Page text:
By Leslie Yager
With his German Shepherd Rudy in tow, Fred Camillo (R-Dist 151) sat down with Greenwich Free Press to share the story of the non-profit he started with his friend Joe Kaliko.
In the comfy family room at the Nathaniel Witherell Camillo recalled the genesis of Needs Clearing House, which came about during a chat with Kaliko a couple years ago. The idea was to match needs of people and charities with donors and businesses that might just be waiting to be asked.
As Camillo tells it, Kaliko made a simple suggestion. “Joe said, ‘We should start something that would link up people with need and those who can provide.’ So we started by helping the Alzheimer’s program here at the Witherell.”
Kaliko made the first of what would be many phone calls, reaching out to a local pharmacy who was happy to oblige.
‘Then it went to sheets and blankets,” Camillo continued. “That’s how we thought it would stay, and we were happy to do that. But with $.5 Million worth of sheets – about 14,000 sheets – the idea grew. We asked Westy to donate space so we could keep it all there.”
Then, Camillo said, Phil Brous read about the projects and offered his help. “He started connecting restaurants with shelters, so when they’re throwing away food at the end of the day, which really is a horrible thing, it wouldn’t go to waste.”
Toward that end, Camillo said, “We connected with Community Plates. As long as the food gets there and the needs are met, we’re happy to work with other non-profits.”
Camillo said his group has also helped the Byram Volunteer Fire Department with funds as well as donated items. “We had a lot of things donated – furniture and things for volunteers’ needs,” Camillo said. “We connected with Mike Bocchino who led an effort to raise funds to donate to the company.”
With their early success, Camillo and Kaliko realized it would be wise to get insurance and become a 501(c)3 so they can fund raise.
State Rep. John Shaban (R-135, Redding, Weston, Easton), who is also an attorney in Greenwich, not only agreed to be on the advisory board, but volunteered his time to help the group acquire 501(c)3 status and insurance.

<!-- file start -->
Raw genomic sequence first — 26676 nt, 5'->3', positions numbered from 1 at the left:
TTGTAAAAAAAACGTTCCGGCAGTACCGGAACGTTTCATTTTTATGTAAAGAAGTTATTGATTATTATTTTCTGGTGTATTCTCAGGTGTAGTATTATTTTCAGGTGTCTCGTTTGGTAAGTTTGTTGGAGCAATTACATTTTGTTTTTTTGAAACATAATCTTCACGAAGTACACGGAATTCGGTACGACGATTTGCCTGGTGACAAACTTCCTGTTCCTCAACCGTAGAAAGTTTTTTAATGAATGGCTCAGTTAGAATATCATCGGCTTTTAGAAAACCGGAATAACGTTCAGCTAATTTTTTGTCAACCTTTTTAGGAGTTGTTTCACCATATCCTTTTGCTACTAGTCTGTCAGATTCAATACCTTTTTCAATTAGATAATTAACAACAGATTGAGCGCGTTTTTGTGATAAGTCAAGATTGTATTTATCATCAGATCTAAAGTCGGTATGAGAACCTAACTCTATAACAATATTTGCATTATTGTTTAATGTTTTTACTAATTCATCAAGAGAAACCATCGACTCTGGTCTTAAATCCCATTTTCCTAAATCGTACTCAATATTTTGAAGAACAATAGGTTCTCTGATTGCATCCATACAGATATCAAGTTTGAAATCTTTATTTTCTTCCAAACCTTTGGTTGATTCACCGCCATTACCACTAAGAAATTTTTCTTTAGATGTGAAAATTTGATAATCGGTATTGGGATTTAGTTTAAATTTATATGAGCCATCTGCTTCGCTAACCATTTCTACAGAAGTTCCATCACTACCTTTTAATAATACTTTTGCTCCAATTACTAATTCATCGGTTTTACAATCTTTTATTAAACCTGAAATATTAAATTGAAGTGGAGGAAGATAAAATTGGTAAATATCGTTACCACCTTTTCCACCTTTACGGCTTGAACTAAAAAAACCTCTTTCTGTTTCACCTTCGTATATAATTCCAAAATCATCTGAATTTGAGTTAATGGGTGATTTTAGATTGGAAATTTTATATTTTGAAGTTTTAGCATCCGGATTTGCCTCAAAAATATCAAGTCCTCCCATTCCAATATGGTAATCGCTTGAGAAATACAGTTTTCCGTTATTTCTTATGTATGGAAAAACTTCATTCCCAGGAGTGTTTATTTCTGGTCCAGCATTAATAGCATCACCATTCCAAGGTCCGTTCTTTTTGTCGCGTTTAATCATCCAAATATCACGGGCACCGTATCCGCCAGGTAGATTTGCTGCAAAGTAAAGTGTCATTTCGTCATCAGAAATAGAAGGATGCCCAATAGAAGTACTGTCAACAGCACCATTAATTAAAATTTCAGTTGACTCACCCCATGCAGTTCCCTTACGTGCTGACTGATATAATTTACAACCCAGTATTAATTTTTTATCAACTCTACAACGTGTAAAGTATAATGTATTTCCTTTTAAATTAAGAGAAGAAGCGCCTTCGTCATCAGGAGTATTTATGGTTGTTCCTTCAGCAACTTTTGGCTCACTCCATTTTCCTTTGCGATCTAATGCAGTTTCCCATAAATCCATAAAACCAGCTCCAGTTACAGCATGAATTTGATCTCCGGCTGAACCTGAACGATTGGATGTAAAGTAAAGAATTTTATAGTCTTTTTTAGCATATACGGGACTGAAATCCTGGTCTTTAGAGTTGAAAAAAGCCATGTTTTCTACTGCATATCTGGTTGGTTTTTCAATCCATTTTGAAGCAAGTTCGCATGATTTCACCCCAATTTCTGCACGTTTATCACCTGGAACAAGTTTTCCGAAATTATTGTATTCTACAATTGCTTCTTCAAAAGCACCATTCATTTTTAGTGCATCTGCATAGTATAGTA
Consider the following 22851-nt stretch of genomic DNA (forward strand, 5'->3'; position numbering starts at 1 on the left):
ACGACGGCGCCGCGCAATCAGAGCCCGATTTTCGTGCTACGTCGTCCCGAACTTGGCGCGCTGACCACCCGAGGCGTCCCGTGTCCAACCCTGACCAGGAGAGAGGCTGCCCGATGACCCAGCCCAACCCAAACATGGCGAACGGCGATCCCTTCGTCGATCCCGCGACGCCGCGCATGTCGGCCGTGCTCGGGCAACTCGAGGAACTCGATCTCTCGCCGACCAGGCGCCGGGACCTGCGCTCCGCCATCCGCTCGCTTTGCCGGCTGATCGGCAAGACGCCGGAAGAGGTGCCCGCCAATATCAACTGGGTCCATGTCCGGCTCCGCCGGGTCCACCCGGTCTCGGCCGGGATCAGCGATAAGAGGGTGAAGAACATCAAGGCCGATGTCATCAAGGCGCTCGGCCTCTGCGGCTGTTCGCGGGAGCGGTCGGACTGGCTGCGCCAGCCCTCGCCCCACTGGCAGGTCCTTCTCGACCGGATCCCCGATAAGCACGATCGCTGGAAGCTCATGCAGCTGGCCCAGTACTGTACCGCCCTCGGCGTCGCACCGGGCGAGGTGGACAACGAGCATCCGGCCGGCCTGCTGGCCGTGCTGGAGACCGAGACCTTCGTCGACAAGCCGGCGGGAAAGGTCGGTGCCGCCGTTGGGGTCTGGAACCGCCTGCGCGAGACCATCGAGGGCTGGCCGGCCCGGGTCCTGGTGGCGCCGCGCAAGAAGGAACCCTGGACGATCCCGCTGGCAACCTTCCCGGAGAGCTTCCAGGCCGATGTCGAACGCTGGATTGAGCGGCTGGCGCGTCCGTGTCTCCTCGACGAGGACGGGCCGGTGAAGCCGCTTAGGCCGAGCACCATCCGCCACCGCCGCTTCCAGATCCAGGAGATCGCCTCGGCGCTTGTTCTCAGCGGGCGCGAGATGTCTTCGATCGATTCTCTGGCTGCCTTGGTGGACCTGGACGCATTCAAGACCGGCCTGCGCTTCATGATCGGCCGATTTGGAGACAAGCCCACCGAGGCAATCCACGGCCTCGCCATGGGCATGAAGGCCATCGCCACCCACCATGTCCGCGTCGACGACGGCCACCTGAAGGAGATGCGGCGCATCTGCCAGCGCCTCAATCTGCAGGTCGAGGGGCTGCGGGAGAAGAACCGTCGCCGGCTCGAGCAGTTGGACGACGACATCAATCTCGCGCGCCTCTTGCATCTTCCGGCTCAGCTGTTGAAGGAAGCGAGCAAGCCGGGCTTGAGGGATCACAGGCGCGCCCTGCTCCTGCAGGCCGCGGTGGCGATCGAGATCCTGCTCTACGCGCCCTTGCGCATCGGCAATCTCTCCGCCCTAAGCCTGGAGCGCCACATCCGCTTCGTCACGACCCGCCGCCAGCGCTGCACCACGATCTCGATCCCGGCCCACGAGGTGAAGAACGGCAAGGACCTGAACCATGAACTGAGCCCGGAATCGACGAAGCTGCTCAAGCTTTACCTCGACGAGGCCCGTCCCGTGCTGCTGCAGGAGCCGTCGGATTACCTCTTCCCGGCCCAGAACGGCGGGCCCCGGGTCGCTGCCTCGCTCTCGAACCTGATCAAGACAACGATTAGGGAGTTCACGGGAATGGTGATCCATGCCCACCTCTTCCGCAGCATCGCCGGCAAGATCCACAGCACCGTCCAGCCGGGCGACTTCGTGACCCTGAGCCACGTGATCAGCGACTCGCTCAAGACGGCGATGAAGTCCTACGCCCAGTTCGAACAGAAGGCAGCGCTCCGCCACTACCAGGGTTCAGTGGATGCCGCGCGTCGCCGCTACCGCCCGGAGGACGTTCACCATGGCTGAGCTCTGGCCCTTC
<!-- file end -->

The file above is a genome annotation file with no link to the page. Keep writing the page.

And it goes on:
Other advisory board members include State Senator Scott Frantz, John Esteeves and Nancy Coughlin of Neighbor-to-Neighbor.
Needs Clearing House is in final stages of gaining 501(c)3 status, thanks to Shaban. “We’re doing it by the book and pulling together guidelines and regulations to abide by,” Camillo said.
Asked if Needs Clearing House had any staff, Camillo chuckled. “There’s no staff. A lot of non-profits, people ask ‘What are your admin costs?’ A lot of them are quite high. But ours are zero, because no one gets paid. But we’re putting together a board and an advisory board.”
Acknowledging that the surfeit of sheets goes against the group’s mission of reacting to need, there are other projects on the horizon. “We’re going to look to Stamford Animal Shelter and we’re going to help Adopt-A-Dog, which he described as ‘near and dear to our hearts.’
“Our goals are two-fold,” Camillo said. “I would love to see this be in all 169 municipalities in Connecticut. It would make sure no one goes cold or hungry. It would also help out local governments, and by extension, state government because they won’t always have to provide. Our mission is to get exposure to the fact that there are a lot of good-hearted people and businesses with the wherewithal to help, but are just never asked.”
Needs Clearing House Comes through for Adopt-A-Dog. Again.
Just as this piece was set to print, Camillo forwarded more good news.
Leslie and Ashish Bhutani have donated $2,500 for construction of a new shed for Adopt-A-Dog. Aaron Stahl is donating the labor to build it.
Not long ago Needs Clearing House donated blankets and landscaping services to the animal shelter and sanctuary.
Camillo, a big fan of dogs himself, said he’s not done yet. He’s currently sourcing a leaf blower for the Adopt-A-Dog.
More information about Needs Clearing House is available on their website. Tel. 203-629-5555.